) , anthem = "God Save the King" , song = "Gibraltar Anthem" , image_map = Gibraltar location in Europe.svg , map_alt = Location of Gibraltar in Europe , map_caption = United Kingdom shown in pale green , mapsize = , image_map2 = Gibraltar map-en-edit2.svg , map_alt2 = Map of Gibraltar , map_caption2 = Map of Gibraltar , mapsize2 = , subdivision_type = Sovereign state , subdivision_name = , established_title = British capture , established_date = 4 August 1704 , established_title2 = , established_date2 = 11 April 1713 , established_title3 = National Day , established_date3 = 10 September 1967 , established_title4 = Accession to EEC , established_date4 = 1 January 1973 , established_title5 = Withdrawal from the EU , established_date5 = 31 January 2020 , official_languages = English , languages_type = Spoken languages , languages = , capital = Westside, Gibraltar (de facto) , coordinates = , largest_settlement_type = largest district , larges ...
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Limited Voting
Limited voting (also known as partial block voting) is a voting system in which electors have fewer votes than there are positions available. The positions are awarded to the candidates who receive the most votes absolutely. In the special case in which the voter may vote for only one candidate and there are two or more posts, this system is called the single non-transferable vote or sometimes the strictly limited vote. Example The town of Voterville elects three representatives to the local legislature. At the election, the ballot paper appears thus: The voter has only two votes, which they have cast for Brian and Beryl Blue. They cannot cast a third although there are three seats being contested. Each vote counts as one towards the total for the candidate voted for. Practice and issues Limited Voting frequently enables minority groupings to gain representation – unlike first past the post or bloc voting systems. But it is not guaranteed to do this, since the effectiv ...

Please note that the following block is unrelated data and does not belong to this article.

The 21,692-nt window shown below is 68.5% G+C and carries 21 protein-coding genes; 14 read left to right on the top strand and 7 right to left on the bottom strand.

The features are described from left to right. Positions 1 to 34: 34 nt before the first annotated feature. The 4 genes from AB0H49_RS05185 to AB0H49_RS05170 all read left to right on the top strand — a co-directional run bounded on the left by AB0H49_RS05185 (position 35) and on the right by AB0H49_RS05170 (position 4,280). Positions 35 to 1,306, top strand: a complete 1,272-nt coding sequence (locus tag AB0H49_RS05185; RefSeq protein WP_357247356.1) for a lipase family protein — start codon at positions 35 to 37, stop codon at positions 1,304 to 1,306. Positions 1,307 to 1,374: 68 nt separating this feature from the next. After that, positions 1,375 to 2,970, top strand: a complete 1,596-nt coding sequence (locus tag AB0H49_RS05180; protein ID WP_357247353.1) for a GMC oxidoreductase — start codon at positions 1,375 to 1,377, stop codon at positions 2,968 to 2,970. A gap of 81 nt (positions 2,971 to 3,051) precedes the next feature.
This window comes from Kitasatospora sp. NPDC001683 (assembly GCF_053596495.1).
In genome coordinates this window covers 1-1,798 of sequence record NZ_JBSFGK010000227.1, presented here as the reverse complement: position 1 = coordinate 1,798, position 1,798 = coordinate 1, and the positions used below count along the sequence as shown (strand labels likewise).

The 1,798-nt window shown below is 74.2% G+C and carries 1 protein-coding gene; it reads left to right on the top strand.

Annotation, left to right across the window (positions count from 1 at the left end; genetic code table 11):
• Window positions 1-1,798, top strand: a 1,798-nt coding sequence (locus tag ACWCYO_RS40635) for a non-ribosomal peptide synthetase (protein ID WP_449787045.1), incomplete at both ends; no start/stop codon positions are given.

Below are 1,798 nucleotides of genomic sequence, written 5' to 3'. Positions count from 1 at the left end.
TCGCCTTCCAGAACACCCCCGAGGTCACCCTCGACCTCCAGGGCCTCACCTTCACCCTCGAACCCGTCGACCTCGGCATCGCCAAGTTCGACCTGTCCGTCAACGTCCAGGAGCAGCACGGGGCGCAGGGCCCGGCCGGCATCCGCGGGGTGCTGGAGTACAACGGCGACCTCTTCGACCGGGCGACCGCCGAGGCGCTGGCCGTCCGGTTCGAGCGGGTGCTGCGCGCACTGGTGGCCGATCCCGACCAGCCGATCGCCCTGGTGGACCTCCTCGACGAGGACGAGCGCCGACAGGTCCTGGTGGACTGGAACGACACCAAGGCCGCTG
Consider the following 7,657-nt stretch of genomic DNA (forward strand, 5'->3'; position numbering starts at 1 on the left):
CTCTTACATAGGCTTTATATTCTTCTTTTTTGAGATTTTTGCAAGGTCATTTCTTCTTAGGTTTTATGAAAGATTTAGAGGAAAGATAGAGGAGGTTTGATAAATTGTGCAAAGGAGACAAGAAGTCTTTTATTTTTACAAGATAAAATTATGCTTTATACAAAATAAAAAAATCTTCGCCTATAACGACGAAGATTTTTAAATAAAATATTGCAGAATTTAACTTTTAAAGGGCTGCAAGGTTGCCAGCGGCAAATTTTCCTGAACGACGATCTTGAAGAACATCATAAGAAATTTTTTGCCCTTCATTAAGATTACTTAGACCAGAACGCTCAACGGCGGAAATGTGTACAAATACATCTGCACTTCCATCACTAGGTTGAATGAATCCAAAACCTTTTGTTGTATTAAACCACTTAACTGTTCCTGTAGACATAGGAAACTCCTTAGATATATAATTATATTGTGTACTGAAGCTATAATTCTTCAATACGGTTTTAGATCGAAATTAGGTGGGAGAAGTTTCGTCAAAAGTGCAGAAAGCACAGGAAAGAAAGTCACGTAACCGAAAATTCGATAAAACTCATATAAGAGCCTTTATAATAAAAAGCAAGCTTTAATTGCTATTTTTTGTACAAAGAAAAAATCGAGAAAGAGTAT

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Plurality-at-large Voting
Plurality block voting, also known as plurality-at-large voting, block vote or block voting (BV) is a non- proportional voting system for electing representatives in multi-winner elections. Each voter may cast as many votes as the number of seats to be filled. The usual result where the candidates divide into parties is that the most popular party in the district sees its full slate of candidates elected in a seemingly landslide victory. The term "plurality at-large" is in common usage in elections for representative members of a body who are elected or appointed to represent the whole membership of the body (for example, a city, state or province, nation, club or association). Where the system is used in a territory divided into multi-member electoral districts the system is commonly referred to as "block voting" or the "bloc vote". These systems are usually based on a single round of voting, but can also be used in the runoffs of majority-at-large voting, as in some local e ...
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First-past-the-post Voting
In a first-past-the-post electoral system (FPTP or FPP), formally called single-member plurality voting (SMP) when used in single-member districts or informally choose-one voting in contrast to ranked voting, or score voting, voters cast their vote for a candidate of their choice, and the candidate who receives the most votes wins even if the top candidate gets less than 50%, which can happen when there are more than two popular candidates. As a winner-take-all method, FPTP often produces disproportional results (when electing members of an assembly, such as a parliament) in the sense that political parties do not get representation according to their share of the popular vote. This usually favours the largest party and parties with strong regional support to the detriment of smaller parties without a geographically concentrated base. Supporters of electoral reform are generally highly critical of FPTP because of this and point out other flaws, such as FPTP's vulnerability t ...
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Plurality Voting Method